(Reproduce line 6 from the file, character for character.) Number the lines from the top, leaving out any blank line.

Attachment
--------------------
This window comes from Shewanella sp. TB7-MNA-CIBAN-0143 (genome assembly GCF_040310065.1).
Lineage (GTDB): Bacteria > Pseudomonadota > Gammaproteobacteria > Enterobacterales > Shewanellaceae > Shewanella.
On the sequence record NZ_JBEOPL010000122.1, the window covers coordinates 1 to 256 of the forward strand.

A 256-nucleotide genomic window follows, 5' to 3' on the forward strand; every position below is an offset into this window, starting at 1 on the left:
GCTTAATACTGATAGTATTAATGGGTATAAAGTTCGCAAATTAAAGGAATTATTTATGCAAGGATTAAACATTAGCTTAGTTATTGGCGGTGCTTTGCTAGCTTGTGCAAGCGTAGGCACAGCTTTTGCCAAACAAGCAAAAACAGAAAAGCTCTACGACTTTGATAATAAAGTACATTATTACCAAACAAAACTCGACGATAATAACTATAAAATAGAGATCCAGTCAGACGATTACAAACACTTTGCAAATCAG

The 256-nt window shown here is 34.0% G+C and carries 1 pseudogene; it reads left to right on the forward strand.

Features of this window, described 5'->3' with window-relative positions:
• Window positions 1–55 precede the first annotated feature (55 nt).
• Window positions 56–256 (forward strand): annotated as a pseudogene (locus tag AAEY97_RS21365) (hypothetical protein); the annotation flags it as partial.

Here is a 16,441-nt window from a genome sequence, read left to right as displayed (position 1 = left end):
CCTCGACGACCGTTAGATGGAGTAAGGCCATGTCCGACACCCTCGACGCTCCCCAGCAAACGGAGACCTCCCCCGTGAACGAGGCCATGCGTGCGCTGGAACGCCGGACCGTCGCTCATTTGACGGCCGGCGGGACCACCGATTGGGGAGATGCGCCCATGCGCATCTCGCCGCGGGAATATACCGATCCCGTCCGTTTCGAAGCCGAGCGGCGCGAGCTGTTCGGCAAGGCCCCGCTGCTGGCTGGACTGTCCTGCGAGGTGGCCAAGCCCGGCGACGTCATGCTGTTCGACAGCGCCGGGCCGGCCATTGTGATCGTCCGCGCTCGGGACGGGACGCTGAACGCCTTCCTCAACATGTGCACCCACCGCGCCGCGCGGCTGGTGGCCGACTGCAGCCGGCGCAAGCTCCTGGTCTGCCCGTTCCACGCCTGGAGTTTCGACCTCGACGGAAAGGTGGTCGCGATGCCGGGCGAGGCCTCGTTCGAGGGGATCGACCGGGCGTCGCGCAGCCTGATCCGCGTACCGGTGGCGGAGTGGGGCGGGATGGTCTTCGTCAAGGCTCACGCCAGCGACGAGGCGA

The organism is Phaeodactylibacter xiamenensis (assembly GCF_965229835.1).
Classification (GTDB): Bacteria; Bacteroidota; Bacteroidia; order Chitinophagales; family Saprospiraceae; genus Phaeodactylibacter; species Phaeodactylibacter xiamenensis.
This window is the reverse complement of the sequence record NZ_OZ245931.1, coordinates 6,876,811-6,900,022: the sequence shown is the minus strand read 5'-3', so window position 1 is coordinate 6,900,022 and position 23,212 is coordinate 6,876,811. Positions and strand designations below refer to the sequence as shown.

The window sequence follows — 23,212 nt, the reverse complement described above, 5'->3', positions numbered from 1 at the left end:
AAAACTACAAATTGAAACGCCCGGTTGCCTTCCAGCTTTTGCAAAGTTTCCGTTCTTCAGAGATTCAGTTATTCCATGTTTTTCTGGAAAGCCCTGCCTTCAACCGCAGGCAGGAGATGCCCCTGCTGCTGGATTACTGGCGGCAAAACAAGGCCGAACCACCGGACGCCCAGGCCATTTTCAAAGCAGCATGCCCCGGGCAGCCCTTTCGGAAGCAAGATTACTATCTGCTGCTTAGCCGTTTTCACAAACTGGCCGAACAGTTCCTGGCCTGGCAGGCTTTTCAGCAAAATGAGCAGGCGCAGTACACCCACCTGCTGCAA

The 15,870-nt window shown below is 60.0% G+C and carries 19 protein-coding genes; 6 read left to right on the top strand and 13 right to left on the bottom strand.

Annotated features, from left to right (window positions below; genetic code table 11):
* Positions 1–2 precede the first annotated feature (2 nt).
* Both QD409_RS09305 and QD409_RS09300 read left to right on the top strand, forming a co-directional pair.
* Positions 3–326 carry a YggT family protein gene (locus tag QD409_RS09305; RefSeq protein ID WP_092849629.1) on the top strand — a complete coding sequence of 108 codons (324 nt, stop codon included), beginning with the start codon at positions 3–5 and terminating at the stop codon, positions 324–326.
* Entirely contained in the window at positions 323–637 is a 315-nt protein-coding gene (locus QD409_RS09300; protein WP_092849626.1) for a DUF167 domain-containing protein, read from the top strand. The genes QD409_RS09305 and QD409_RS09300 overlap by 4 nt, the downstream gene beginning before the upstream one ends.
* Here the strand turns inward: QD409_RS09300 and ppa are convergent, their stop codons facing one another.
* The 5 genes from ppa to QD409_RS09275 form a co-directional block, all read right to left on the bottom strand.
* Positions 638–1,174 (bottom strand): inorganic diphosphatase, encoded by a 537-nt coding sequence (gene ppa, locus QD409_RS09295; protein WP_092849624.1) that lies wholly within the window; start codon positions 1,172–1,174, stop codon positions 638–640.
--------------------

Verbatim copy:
The 256-nt window shown here is 34.0% G+C and carries 1 pseudogene; it reads left to right on the forward strand.